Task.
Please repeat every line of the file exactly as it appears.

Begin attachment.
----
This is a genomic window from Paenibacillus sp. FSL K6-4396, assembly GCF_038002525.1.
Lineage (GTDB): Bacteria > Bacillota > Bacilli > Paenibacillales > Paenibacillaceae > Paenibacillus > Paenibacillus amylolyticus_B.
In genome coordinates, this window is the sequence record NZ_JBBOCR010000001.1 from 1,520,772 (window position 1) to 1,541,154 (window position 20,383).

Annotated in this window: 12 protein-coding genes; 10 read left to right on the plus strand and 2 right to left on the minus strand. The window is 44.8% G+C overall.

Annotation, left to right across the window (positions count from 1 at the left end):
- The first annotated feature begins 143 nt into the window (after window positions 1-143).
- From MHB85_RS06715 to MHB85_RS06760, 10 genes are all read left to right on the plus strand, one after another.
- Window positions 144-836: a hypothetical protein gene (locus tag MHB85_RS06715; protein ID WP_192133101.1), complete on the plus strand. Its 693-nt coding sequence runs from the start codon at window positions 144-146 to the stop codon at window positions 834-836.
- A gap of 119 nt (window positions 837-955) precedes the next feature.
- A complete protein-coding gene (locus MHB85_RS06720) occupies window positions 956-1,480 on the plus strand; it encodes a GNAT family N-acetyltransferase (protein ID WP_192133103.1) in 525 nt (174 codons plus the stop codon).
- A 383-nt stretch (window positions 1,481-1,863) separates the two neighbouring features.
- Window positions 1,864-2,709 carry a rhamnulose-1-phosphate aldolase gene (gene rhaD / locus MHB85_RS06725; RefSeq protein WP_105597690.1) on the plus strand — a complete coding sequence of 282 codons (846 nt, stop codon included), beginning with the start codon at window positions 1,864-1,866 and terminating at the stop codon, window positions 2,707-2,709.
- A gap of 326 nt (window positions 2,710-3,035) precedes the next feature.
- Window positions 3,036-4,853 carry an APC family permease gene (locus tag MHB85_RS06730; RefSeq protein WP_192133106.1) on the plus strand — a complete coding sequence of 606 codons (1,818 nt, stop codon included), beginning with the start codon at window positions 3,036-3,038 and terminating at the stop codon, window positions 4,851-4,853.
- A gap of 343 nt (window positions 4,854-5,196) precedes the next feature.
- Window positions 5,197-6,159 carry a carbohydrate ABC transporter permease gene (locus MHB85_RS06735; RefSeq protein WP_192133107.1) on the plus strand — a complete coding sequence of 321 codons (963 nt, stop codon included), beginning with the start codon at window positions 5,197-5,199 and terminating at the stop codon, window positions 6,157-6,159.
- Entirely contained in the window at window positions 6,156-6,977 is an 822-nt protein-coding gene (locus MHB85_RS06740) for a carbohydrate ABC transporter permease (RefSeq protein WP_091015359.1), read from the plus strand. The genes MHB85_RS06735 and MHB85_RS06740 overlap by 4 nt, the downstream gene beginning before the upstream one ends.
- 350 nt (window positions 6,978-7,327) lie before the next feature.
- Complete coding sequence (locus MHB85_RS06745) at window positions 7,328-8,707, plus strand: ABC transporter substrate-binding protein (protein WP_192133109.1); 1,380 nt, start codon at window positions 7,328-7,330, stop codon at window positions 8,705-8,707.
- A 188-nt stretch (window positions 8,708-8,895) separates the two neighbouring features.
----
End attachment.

This is a genomic window from Paenibacillus sp. FSL K6-4396, assembly GCF_038002525.1.
Lineage (GTDB): Bacteria > Bacillota > Bacilli > Paenibacillales > Paenibacillaceae > Paenibacillus > Paenibacillus amylolyticus_B.
In genome coordinates, this window is the sequence record NZ_JBBOCR010000001.1 from 1,520,772 (window position 1) to 1,541,154 (window position 20,383).

Annotated in this window: 12 protein-coding genes; 10 read left to right on the plus strand and 2 right to left on the minus strand. The window is 44.8% G+C overall.

Annotation, left to right across the window (positions count from 1 at the left end):
- The first annotated feature begins 143 nt into the window (after window positions 1-143).
- From MHB85_RS06715 to MHB85_RS06760, 10 genes are all read left to right on the plus strand, one after another.
- Window positions 144-836: a hypothetical protein gene (locus tag MHB85_RS06715; protein ID WP_192133101.1), complete on the plus strand. Its 693-nt coding sequence runs from the start codon at window positions 144-146 to the stop codon at window positions 834-836.
- A gap of 119 nt (window positions 837-955) precedes the next feature.
- A complete protein-coding gene (locus MHB85_RS06720) occupies window positions 956-1,480 on the plus strand; it encodes a GNAT family N-acetyltransferase (protein ID WP_192133103.1) in 525 nt (174 codons plus the stop codon).
- A 383-nt stretch (window positions 1,481-1,863) separates the two neighbouring features.
- Window positions 1,864-2,709 carry a rhamnulose-1-phosphate aldolase gene (gene rhaD / locus MHB85_RS06725; RefSeq protein WP_105597690.1) on the plus strand — a complete coding sequence of 282 codons (846 nt, stop codon included), beginning with the start codon at window positions 1,864-1,866 and terminating at the stop codon, window positions 2,707-2,709.
- A gap of 326 nt (window positions 2,710-3,035) precedes the next feature.
- Window positions 3,036-4,853 carry an APC family permease gene (locus tag MHB85_RS06730; RefSeq protein WP_192133106.1) on the plus strand — a complete coding sequence of 606 codons (1,818 nt, stop codon included), beginning with the start codon at window positions 3,036-3,038 and terminating at the stop codon, window positions 4,851-4,853.
- A gap of 343 nt (window positions 4,854-5,196) precedes the next feature.
- Window positions 5,197-6,159 carry a carbohydrate ABC transporter permease gene (locus MHB85_RS06735; RefSeq protein WP_192133107.1) on the plus strand — a complete coding sequence of 321 codons (963 nt, stop codon included), beginning with the start codon at window positions 5,197-5,199 and terminating at the stop codon, window positions 6,157-6,159.
- Entirely contained in the window at window positions 6,156-6,977 is an 822-nt protein-coding gene (locus MHB85_RS06740) for a carbohydrate ABC transporter permease (RefSeq protein WP_091015359.1), read from the plus strand. The genes MHB85_RS06735 and MHB85_RS06740 overlap by 4 nt, the downstream gene beginning before the upstream one ends.
- 350 nt (window positions 6,978-7,327) lie before the next feature.
- Complete coding sequence (locus MHB85_RS06745) at window positions 7,328-8,707, plus strand: ABC transporter substrate-binding protein (protein WP_192133109.1); 1,380 nt, start codon at window positions 7,328-7,330, stop codon at window positions 8,705-8,707.
- A 188-nt stretch (window positions 8,708-8,895) separates the two neighbouring features.